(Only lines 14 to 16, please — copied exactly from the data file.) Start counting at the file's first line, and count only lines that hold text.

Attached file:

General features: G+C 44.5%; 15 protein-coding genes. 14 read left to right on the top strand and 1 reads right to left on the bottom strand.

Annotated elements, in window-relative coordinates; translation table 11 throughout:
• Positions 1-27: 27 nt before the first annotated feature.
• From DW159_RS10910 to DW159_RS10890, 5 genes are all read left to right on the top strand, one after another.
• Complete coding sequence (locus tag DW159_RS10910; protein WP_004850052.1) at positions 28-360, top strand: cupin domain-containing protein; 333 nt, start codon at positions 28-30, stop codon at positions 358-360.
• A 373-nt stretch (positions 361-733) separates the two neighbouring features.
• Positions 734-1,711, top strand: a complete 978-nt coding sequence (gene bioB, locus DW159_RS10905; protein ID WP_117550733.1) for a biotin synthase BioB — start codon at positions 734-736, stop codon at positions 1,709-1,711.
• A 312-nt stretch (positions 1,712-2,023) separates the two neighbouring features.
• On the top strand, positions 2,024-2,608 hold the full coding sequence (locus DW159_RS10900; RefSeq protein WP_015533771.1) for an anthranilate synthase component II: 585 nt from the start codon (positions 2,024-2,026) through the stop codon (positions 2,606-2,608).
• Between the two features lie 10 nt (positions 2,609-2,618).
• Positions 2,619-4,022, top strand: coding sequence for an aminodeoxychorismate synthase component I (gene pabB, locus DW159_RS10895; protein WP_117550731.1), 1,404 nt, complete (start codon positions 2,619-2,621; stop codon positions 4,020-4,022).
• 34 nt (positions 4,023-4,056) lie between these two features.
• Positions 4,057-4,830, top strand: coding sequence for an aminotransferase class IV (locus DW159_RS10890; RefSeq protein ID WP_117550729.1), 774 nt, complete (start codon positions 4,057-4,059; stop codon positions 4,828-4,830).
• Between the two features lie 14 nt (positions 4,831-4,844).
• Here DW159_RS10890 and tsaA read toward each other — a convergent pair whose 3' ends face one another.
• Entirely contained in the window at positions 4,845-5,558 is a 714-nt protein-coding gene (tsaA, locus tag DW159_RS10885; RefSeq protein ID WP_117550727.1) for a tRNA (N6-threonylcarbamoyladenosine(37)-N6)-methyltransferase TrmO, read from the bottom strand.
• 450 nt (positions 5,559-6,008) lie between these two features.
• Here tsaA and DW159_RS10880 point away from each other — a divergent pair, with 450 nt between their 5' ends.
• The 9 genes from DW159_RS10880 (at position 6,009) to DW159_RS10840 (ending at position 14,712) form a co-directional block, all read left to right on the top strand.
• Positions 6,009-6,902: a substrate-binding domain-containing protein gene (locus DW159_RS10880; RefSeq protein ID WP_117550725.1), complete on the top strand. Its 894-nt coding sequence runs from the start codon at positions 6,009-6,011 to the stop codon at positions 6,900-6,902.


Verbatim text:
• Between the two features lie 14 nt (positions 4,831-4,844).
• Here DW159_RS10890 and tsaA read toward each other — a convergent pair whose 3' ends face one another.
• Entirely contained in the window at positions 4,845-5,558 is a 714-nt protein-coding gene (tsaA, locus tag DW159_RS10885; RefSeq protein ID WP_117550727.1) for a tRNA (N6-threonylcarbamoyladenosine(37)-N6)-methyltransferase TrmO, read from the bottom strand.